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Cable Stays on the Offensive - TvTechnology

Cable Stays on the Offensive

The cable lobby issued a mid-year report this week that restated the case for a "light regulatory touch." The touch-phrase is the new mantra at the National Cable and Telecommunications Association, held over for an extended stay after being employed for the Brand X court battle. Having won Brand X and maintained the
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The cable lobby issued a mid-year report this week that restated the case for a "light regulatory touch."

The touch-phrase is the new mantra at the National Cable and Telecommunications Association, held over for an extended stay after being employed for the Brand X court battle. Having won Brand X and maintained the sovereign rights of MSOs over their high-speed data service, the lobby is now using the "light touch" to prepare for an overhaul of the telecommunications act.

Several lawmakers have said they intend to rewrite the telecom act, although it's not likely to happen this year with a Supreme Court confirmation scrap brewing and various DTV deadline bills floating about. However, when telecom reform does come down the pike, it's likely to include cable regulations, given the calls on Capitol Hill for a la carte pricing and indecency standards. Cable phone service is also making inroads that are not yet on the regulatory charts.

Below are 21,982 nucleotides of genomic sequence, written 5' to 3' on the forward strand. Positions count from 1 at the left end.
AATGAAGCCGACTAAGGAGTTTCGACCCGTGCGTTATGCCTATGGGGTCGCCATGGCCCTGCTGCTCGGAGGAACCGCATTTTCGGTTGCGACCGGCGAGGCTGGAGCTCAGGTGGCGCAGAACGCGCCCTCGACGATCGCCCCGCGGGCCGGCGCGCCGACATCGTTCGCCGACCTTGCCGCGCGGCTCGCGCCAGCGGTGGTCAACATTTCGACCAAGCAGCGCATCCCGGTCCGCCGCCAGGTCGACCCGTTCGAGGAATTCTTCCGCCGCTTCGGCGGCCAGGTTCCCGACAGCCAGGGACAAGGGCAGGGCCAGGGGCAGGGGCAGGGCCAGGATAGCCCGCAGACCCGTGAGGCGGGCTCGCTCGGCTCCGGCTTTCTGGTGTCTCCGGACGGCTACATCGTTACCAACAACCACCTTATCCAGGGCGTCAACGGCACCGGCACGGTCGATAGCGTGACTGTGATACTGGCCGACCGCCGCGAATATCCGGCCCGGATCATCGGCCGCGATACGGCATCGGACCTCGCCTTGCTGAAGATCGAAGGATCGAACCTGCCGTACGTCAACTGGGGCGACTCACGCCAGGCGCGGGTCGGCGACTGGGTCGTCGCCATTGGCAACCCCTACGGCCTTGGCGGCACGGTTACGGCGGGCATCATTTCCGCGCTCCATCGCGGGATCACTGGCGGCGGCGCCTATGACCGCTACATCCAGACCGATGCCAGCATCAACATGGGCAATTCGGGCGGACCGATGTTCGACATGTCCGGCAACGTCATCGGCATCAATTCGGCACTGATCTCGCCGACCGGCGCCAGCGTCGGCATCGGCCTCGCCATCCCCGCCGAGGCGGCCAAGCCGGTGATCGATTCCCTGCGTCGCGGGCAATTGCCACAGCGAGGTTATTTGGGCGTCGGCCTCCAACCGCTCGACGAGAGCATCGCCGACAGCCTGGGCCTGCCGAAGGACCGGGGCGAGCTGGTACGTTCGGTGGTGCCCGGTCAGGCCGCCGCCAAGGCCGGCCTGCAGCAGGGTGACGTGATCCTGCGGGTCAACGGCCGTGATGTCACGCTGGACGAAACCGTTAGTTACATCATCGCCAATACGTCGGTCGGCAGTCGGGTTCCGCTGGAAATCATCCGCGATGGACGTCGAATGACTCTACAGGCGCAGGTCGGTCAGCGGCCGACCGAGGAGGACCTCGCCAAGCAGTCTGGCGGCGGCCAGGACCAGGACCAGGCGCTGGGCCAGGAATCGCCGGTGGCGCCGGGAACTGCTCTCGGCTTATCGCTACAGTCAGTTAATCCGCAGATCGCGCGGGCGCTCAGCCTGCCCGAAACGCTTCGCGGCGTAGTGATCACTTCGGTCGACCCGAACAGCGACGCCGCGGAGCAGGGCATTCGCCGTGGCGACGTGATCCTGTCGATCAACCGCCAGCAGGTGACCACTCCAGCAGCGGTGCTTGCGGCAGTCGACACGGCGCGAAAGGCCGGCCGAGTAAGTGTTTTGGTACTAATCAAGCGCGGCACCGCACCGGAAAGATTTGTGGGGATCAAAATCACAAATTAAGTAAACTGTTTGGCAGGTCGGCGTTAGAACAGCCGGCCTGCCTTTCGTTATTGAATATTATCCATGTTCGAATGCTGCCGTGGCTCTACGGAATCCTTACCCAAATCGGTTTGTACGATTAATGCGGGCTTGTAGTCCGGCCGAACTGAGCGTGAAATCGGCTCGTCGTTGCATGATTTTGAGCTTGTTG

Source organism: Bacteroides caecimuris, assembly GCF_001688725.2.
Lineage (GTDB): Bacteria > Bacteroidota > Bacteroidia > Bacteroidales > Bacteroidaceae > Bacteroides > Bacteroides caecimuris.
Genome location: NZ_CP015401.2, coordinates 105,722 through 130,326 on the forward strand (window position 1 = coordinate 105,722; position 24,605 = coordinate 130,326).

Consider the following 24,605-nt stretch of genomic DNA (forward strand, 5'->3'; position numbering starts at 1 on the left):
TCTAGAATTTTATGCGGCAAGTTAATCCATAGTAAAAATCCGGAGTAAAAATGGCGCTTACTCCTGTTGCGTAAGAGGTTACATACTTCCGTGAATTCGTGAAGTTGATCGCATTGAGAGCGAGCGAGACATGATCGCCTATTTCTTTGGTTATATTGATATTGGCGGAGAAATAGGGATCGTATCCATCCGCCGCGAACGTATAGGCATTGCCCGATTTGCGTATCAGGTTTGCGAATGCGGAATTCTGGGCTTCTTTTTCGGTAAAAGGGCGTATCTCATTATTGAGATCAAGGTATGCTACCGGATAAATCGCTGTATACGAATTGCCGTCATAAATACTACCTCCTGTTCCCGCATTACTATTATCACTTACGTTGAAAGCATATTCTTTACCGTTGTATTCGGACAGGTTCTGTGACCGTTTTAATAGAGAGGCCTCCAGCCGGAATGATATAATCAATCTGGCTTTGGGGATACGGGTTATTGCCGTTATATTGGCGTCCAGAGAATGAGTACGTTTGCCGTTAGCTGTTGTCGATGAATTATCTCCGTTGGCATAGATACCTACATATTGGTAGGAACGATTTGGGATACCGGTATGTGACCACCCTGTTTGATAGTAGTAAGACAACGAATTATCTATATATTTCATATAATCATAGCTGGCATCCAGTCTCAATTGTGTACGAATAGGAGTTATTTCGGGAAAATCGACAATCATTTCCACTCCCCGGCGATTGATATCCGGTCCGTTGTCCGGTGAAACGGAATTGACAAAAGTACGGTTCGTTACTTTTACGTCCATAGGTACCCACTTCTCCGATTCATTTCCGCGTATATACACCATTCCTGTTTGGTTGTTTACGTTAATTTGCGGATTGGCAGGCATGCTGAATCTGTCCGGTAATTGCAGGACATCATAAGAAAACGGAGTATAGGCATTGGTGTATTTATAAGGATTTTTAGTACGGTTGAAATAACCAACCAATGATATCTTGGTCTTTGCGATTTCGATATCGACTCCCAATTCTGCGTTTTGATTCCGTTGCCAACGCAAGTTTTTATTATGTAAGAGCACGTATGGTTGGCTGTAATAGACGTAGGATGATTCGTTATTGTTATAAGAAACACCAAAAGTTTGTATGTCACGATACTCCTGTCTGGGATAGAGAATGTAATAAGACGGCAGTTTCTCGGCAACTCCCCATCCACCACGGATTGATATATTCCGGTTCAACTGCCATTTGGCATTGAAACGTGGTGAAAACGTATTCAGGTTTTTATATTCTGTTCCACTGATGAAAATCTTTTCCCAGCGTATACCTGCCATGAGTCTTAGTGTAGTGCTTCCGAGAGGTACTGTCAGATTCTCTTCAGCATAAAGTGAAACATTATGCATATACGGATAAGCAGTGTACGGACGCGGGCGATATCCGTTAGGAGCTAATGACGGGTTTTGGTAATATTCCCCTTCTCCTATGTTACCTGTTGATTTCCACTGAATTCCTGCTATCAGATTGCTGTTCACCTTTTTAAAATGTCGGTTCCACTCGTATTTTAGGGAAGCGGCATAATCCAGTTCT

The NCTA 2005 mid-year overview states that by the end of Q1'05, cable had 3.5 million phone customers and had a 55 percent increase in takers from the previous quarter. Since cable phone service is 'Net-based (Voice-over-Internet-Protocol) and not circuit-switched like the Bells', it is not subject to the universal service fees or things like wiretapping by law enforcement officials. A bill to keep VoIP deregulated was introduced last year, but it was subsequently amended to give states limited regulatory rights. It was not adopted, but the bill's author stated his intent to reintroduce it in telecom reform.

The NCTA report illustrates why cable is so desperate to keep the regulatory mitts off the biz. Growth is coming from existing subs taking new services such as VoIP, digital cable and high-speed data service. Cable ended Q1'05 with 22.2 million data subs, up from 17.3 million a year ago; and 26 million digital cable customers, up from 22.9 million a year ago.

Meanwhile, the number of households subscribing to cable appears to have peaked last year at somewhere near 70 million. This year, with DBS and other noncable multichannel providers eating up more than 30 percent of the market, cable's tally stands at 64.3 million homes.

The cable industry is also taking the competitive threat of telcoTV seriously. The Bells have proven vicious in the high-speed data fight, with promotional packages that are nearly half the price of cable modem offerings, according to a report from SG Cowen & Co. The competition on the video side is in its earliest stages, with Verizon building out its FiOS infrastructure and signing up networks along the way.

Just this week, Verizon cut a deal for the Turner nets, which include TBS, TNT, CNN, Headline News, Cartoon Network, Turner Classic Movies (TCM), CNN International, CNN en Espanol, Boomerang and TNT in HD. In April, the telco sealed an agreement for the Starz channels.